"I Can't Drive 55" was the lead single and first track from Sammy Hagar's eighth studio album VOA in 1984. Perpetuated by a very successful music video, it became a concert staple that continued throughout Sammy's tours as a member of Van Halen. The song is a reference to the National Maximum Speed Lawin the United States, that originally set speed limits at 55 miles per hour (89 km/h).
It is the 100th song on VH1's 100 Greatest Hard Rock Songs.
"I was in a rent-a-car that wouldn't go much faster than 55 miles an hour. I was on my way back from Africa. I did a safari for three months throughout Africa. A really great vacation after Three Lock Box. I was traveling for 24 hours, I got to New York City, changed planes, Albany, New York. Got in a rent-a-car. Had a place in Lake Placid at the time, a little log cabin, I used to go there and write with my little boy. Aaron, at that time, went to North Country school when I was on tour. I would go there and see him. It was a really cool getaway. But it took two and a half hours to drive there from Albany. And I was driving from Albany, New York at 2:00 in the morning, burnt from all the travel. Cop stopped me for doing 62 on a four lane road when there was no one else in sight. Then the guy gave me a ticket. I was doing 62. And he said, 'We give tickets around here for over-60.' and I said, 'I can't drive 55.' I grabbed a paper and a pen, and I swear the guy was writing the ticket and I was writing the lyrics. I got to Lake Placid, I had a guitar set-up there. And I wrote that song there on the spot. Burnt."
The song's video includes Sammy and his band being chased and jailed by the California Highway Patrol for traffic violations. The video shows Sammy driving a black Ferrari BB512i which is later tuned up by Sammy's mechanic, Claudio Zampolli. Claudio was driving the Ferrari during the video's opening shot, where the Ferrari fish-tails across the speedway. Sammy claims in the commentary for the video on the DVD, "The Long Road to Cabo" that he burned out his clutch during the video. Sammy drove a 512, but a 308 was also used. Sammy claims it cost him $5800 to fix.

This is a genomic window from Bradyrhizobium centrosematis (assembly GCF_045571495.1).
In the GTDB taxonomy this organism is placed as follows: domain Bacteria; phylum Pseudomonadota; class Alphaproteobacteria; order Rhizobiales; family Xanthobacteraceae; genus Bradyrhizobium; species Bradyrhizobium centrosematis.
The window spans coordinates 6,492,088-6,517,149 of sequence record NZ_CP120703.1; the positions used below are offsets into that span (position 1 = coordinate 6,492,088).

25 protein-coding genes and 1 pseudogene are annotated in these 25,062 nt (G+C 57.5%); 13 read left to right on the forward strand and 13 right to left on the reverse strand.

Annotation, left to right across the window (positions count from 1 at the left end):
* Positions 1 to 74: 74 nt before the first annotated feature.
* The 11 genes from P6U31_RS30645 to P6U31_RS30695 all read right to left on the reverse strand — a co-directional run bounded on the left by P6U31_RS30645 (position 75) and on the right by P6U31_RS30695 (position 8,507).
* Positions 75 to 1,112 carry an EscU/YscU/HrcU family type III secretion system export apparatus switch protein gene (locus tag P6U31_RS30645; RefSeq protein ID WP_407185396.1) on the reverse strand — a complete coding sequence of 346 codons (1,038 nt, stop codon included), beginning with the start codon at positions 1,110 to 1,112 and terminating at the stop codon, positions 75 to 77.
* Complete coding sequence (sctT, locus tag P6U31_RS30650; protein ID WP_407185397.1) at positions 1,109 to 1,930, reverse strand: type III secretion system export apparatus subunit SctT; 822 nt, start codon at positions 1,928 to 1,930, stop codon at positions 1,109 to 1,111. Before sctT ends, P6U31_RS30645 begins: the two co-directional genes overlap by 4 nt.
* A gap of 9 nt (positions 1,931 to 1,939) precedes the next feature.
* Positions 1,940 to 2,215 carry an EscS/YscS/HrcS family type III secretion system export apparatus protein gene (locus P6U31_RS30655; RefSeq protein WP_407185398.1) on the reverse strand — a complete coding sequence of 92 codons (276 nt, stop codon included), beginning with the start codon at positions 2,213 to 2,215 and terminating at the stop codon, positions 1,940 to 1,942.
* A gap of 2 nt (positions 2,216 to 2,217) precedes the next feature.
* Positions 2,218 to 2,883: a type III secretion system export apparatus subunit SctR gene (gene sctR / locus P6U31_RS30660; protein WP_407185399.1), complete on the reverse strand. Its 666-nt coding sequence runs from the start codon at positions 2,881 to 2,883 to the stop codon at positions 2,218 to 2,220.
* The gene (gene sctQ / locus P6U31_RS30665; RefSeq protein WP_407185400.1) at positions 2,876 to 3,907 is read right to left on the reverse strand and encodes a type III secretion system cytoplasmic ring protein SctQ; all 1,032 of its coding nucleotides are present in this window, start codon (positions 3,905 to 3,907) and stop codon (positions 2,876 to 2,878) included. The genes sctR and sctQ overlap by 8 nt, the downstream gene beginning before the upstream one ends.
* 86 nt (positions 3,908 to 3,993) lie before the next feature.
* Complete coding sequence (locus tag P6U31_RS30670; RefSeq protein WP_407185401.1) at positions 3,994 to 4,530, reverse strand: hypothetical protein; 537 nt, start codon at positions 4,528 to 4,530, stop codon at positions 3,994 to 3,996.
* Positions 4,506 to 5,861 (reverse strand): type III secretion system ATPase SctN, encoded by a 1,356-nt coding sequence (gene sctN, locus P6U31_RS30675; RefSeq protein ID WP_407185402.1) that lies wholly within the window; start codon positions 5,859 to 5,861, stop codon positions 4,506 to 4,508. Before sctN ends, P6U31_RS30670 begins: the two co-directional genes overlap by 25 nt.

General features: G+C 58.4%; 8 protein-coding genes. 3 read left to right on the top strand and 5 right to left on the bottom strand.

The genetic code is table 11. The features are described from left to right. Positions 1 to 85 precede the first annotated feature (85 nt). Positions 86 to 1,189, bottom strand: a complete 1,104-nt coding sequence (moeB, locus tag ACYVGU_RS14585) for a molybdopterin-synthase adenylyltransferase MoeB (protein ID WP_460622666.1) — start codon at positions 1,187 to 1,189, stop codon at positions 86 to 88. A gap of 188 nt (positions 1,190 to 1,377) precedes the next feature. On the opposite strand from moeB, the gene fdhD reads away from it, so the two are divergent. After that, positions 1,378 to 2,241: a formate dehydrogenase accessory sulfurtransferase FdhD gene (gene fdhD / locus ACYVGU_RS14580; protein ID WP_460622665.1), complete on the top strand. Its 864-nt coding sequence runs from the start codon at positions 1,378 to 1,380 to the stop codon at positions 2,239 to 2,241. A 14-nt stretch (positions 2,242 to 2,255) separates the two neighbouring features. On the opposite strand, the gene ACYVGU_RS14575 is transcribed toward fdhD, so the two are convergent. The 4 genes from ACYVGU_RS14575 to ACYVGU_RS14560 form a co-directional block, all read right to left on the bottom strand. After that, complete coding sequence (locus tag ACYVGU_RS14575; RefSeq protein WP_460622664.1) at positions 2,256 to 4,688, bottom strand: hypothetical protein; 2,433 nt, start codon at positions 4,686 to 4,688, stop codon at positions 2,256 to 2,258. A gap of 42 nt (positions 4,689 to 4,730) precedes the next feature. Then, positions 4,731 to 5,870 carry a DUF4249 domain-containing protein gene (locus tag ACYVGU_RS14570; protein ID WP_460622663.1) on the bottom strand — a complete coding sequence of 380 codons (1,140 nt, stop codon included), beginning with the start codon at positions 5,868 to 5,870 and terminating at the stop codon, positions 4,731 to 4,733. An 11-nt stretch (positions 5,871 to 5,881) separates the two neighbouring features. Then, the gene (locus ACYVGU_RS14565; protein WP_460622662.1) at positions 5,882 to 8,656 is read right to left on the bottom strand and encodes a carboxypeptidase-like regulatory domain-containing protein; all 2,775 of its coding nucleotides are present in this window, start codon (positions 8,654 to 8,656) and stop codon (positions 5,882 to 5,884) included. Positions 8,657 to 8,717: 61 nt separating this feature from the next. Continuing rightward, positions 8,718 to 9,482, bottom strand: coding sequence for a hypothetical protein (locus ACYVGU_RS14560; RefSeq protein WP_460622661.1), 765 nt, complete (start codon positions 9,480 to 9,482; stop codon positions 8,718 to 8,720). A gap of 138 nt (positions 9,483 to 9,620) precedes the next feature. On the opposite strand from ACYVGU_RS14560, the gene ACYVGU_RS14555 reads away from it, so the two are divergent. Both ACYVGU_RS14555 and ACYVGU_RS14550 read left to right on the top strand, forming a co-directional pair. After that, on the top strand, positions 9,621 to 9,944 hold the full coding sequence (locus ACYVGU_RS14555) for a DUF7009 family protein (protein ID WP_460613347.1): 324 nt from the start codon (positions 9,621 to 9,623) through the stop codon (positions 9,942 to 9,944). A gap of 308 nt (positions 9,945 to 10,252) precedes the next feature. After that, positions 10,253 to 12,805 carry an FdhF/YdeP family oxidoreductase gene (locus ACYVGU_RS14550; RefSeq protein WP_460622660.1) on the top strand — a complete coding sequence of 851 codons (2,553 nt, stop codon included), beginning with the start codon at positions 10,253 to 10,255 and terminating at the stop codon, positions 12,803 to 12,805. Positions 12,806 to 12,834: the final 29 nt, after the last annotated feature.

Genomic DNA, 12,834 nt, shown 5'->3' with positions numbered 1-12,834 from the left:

A trial scene is presided over by a judge played in a cameo appearance by John Kalodner. The judge's props were borrowed from director Robert Zemeckis, who had filmed the movie, Used Cars. Sets were built and the video was shot during the summer. There was no air conditioning in the jailhouse set, so the cast and crew were hot.
The yellow jumpsuit worn by Sammy in the video, can be seen at the New Orleans Hard Rock Cafe. A stuntman was used for Sammy's stunts. An exploding ramp was used to throw Sammy across the courtroom.
The song has been a signature track for Hagar during and after his tenure with Van Halen, and is commonly used on TV programs and commercials related to automotive racing. Most recently, the song was featured in a NAPA Auto Parts commercial, where NASCAR drivers Michael Waltrip and teammate Dale Jarrett are asking Hagar to keep the noise down during a recording session; in response, Hagar asked Waltrip if he could drive faster. Waltrip's car number at the time of the 2007 commercial was #55 and he had failed to qualify for some races.
In 2001, NBC Sports had Hagar record a "corrected" version, now known as "I Can't Drive 65," reflecting the common 65 MPH speed limit on freeways, for use during Budweiser Pole Award presentations on Winston Cup Series broadcasts on NBC and TNT. It was used from 2001 to 2003 during the broadcasts.
The accelerated version of the song was also available as a download for NHL Rivals 2004.
In 2008, Hagar recorded a newer version of the song that was used in NASCAR Dirt to Daytona 2008 called I can't drive 195, reflecting to the speeds used on NASCAR's biggest tracks Daytona and Talladega.
In 2011, the song became the opening theme for ESPN's NASCAR coverage for the 2011 season.
"I can't drive 55" was an achievement and Easter egg found in Forza Motorsport 4 for owning a Ferrari GTO, the car used in the music video.
The song also played in the 1989 science fiction movie Back to the Future Part II.